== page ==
CognitiveGeneral HealthMind-body

Mindfulness Helps When Symptoms Worsen

When Symptoms are Worse Mindfulness can Help

When a condition has no cure and symptoms come and go, often without warning; the mind is on constant alert, monitoring for these changes. This internal alarm system brings us to heightened awareness with enhanced focus on new or worsening symptoms as our mind constantly monitors for a negative change. If not reset this internal alarm systems sets up an ever stronger daily reminder that you have a problem and things are just ‘not right.’ As a result, your symptoms become coupled to negative feelings and set the stage for distress, worry, anxieties and fear - about how you feel now and how you may change in the future. These feelings and your symptom become a daily focus as the mind becomes preoccupied with negativity and fear. Left unchecked, negative thoughts can ‘spill over’ into the rest of the day and/or interactions with other people.

The mind can become so preoccupied with the negative impact of symptoms that living in the moment can become lost. The mind translates the sensations from the body and can effect these very sensations, so too can the mind translate the power of healing over the body. The power to heal the whole person can be found within.

What these observations tell us is that the power to heal can come from many places. Medication and surgery can treat symptoms and restore many of the body’s functions that can be lost from disease. However, modern science and medicine may not be enough and does not treat the experience of the person in the moment when symptoms or distress overwhelms. The power to heal, to be and feel whole, to know that you are OK, comes from you.

Mind Power

Our mind can be our strongest asset or biggest obstacle when it comes to feeling better. Taking steps to change our habits for healthier living toward a focus on healing requires a commitment from the mind. Your mind will influence how you feel. Think about a time when stress was a major part of your life. Did your symptoms (mood, pain, fatigue) get worse? Or perhaps these very symptoms or problems started during that time of stress? This is a powerful example of how the mind can influence how we feel and how the brain reacts. Over time, repeated or runaway stress can change how we think, how we react and can negatively impact our health. This effect can also work in the opposite way. You might think of your favorite place, relaxing on vacation or other time when stress was at a minimum. How did your symptoms respond? Were they less intense? Less bothersome?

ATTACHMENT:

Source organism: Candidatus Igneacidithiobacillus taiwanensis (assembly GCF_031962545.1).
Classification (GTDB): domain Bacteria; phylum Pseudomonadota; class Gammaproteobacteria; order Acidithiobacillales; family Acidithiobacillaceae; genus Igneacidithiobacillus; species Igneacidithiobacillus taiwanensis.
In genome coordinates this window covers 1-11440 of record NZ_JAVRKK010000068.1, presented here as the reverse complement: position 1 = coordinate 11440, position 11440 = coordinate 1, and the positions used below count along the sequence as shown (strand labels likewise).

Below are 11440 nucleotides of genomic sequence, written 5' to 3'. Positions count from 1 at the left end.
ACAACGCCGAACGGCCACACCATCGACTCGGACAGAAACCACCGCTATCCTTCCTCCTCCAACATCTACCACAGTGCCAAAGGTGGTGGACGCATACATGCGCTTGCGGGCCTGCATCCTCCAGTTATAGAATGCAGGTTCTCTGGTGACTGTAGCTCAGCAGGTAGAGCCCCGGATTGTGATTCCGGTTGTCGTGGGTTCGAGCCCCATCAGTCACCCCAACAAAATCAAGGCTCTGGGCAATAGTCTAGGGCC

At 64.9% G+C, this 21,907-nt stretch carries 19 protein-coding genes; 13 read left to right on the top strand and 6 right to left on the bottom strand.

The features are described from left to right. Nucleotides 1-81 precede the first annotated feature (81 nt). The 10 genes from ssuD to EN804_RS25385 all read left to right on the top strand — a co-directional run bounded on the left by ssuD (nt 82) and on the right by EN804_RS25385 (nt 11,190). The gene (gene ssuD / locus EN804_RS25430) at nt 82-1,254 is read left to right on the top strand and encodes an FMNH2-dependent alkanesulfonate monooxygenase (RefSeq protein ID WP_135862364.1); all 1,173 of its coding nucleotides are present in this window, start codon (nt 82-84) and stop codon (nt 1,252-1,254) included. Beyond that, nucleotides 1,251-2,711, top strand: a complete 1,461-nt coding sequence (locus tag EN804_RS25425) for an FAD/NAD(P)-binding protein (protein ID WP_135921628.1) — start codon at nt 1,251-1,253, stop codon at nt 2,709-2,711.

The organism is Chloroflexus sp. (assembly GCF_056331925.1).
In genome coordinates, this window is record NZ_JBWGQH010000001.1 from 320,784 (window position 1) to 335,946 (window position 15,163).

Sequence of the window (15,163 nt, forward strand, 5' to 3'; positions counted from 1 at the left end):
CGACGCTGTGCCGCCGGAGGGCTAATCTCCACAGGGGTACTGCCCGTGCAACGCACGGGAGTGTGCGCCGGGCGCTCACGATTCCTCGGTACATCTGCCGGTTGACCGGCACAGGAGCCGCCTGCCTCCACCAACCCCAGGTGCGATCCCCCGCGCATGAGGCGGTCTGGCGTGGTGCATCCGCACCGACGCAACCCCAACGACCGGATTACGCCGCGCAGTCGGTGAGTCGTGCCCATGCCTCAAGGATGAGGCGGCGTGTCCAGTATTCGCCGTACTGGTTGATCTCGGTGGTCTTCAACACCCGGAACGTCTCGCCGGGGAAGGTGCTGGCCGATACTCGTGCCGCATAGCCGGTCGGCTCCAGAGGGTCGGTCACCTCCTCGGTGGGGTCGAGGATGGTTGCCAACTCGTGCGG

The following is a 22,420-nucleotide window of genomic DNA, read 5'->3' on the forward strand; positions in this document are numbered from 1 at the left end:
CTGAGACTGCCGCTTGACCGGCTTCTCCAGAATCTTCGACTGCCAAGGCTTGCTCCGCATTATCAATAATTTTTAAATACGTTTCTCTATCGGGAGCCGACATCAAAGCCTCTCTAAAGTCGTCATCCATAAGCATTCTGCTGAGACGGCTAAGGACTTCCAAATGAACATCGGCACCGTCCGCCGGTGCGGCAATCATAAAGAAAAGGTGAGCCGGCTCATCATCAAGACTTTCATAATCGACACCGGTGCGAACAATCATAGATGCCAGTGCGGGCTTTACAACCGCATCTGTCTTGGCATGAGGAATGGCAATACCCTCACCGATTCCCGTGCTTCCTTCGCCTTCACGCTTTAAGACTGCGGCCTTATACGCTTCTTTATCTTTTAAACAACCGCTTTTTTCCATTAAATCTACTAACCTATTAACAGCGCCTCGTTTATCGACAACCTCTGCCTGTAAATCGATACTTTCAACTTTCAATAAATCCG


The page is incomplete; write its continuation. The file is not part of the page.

Chronic stress negatively affects our body and mind. Conversely, low stress and enjoyable experiences positively affects our body and mind.
Fortunately, we can modify how our mind and brain react to stress and reduce the impact on disease. A well-known and measurable example of this is the placebo effect. Innovative research shows that expectations we bring to a treatment will in part determine the strength of the placebo effect.
Hope, belief, and positive expectations that a treatment will work will increase the chances it will do so.

Mindfulness

Mindfulness therapy is a powerful technique that can reduce the negative impact of stress and sharpen the mind’s potential for personal healing. Mindfulness as a practice can provide just this- a way to stay in the present moment, engaging in life and living life as fully as you can. Mindfulness is often defined as being present, in the moment, with intention in a non-judgmental way. Being mindful allows the mind to see things for what they are and then to let the thoughts go, instead of letting our thoughts control our body, mind and brain function. So how can this help you?